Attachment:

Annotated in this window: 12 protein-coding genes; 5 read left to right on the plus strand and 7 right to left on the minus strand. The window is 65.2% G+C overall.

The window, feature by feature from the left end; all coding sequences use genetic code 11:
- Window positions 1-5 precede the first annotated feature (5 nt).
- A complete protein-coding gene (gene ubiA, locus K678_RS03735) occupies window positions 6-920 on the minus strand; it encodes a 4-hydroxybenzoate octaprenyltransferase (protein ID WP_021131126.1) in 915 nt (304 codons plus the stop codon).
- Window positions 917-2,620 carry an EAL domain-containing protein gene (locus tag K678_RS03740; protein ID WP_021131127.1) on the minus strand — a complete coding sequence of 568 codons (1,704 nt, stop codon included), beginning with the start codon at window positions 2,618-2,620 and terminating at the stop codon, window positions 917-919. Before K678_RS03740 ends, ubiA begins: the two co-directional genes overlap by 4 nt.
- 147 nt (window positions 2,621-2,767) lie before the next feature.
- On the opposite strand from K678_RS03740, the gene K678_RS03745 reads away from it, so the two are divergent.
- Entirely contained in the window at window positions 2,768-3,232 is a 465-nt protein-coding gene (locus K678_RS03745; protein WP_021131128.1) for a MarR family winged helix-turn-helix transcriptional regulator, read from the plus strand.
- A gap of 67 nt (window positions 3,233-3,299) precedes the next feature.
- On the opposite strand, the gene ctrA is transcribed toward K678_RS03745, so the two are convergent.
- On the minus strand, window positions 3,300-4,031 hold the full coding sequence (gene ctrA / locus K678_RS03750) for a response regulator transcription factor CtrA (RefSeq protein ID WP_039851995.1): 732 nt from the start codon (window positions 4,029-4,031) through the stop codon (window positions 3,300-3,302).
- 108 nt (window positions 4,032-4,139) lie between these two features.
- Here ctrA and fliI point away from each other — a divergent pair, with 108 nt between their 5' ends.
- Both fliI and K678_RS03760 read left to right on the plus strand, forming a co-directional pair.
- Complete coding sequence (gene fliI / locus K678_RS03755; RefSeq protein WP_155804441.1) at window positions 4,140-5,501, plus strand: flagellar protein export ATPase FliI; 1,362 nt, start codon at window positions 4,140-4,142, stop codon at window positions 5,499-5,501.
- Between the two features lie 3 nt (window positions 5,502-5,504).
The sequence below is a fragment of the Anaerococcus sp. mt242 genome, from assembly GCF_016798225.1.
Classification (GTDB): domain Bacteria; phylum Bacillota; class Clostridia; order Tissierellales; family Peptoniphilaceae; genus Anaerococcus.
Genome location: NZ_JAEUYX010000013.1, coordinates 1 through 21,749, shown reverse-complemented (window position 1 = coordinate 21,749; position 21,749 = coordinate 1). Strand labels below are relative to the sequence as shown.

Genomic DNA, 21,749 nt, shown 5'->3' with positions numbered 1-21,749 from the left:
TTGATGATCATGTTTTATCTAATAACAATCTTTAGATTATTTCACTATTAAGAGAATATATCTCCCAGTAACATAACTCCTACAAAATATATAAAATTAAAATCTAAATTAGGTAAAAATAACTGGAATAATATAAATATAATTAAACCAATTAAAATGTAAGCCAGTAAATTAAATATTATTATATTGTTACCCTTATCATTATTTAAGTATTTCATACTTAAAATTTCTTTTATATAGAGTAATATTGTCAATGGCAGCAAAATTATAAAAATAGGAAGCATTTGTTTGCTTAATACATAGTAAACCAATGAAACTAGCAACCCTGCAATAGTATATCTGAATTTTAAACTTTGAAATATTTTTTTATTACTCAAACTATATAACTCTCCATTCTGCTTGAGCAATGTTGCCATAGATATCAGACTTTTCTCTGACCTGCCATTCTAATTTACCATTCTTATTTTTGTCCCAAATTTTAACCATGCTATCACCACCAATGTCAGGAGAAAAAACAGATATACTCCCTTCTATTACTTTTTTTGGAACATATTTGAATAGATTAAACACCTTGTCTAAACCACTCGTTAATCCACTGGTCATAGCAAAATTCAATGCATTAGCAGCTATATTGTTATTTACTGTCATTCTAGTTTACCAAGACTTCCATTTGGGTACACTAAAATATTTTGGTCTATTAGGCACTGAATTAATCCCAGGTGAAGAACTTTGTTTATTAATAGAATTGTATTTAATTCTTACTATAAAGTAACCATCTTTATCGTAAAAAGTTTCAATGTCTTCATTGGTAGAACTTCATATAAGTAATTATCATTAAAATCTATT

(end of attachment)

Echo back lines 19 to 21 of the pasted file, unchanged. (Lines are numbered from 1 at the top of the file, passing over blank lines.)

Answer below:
Genome location: NZ_JAEUYX010000013.1, coordinates 1 through 21,749, shown reverse-complemented (window position 1 = coordinate 21,749; position 21,749 = coordinate 1). Strand labels below are relative to the sequence as shown.

Genomic DNA, 21,749 nt, shown 5'->3' with positions numbered 1-21,749 from the left:
TTGATGATCATGTTTTATCTAATAACAATCTTTAGATTATTTCACTATTAAGAGAATATATCTCCCAGTAACATAACTCCTACAAAATATATAAAATTAAAATCTAAATTAGGTAAAAATAACTGGAATAATATAAATATAATTAAACCAATTAAAATGTAAGCCAGTAAATTAAATATTATTATATTGTTACCCTTATCATTATTTAAGTATTTCATACTTAAAATTTCTTTTATATAGAGTAATATTGTCAATGGCAGCAAAATTATAAAAATAGGAAGCATTTGTTTGCTTAATACATAGTAAACCAATGAAACTAGCAACCCTGCAATAGTATATCTGAATTTTAAACTTTGAAATATTTTTTTATTACTCAAACTATATAACTCTCCATTCTGCTTGAGCAATGTTGCCATAGATATCAGACTTTTCTCTGACCTGCCATTCTAATTTACCATTCTTATTTTTGTCCCAAATTTTAACCATGCTATCACCACCAATGTCAGGAGAAAAAACAGATATACTCCCTTCTATTACTTTTTTTGGAACATATTTGAATAGATTAAACACCTTGTCTAAACCACTCGTTAATCCACTGGTCATAGCAAAATTCAATGCATTAGCAGCTATATTGTTATTTACTGTCATTCTAGTTTACCAAGACTTCCATTTGGGTACACTAAAATATTTTGGTCTATTAGGCACTGAATTAATCCCAGGTGAAGAACTTTGTTTATTAATAGAATTGTATTTAATTCTTACTATAAAGTAACCATCTTTATCGTAAAAAGTTTCAATGTCTTCATTGGTAGAACTTCATATAAGTAATTATCATTAAAATCTATT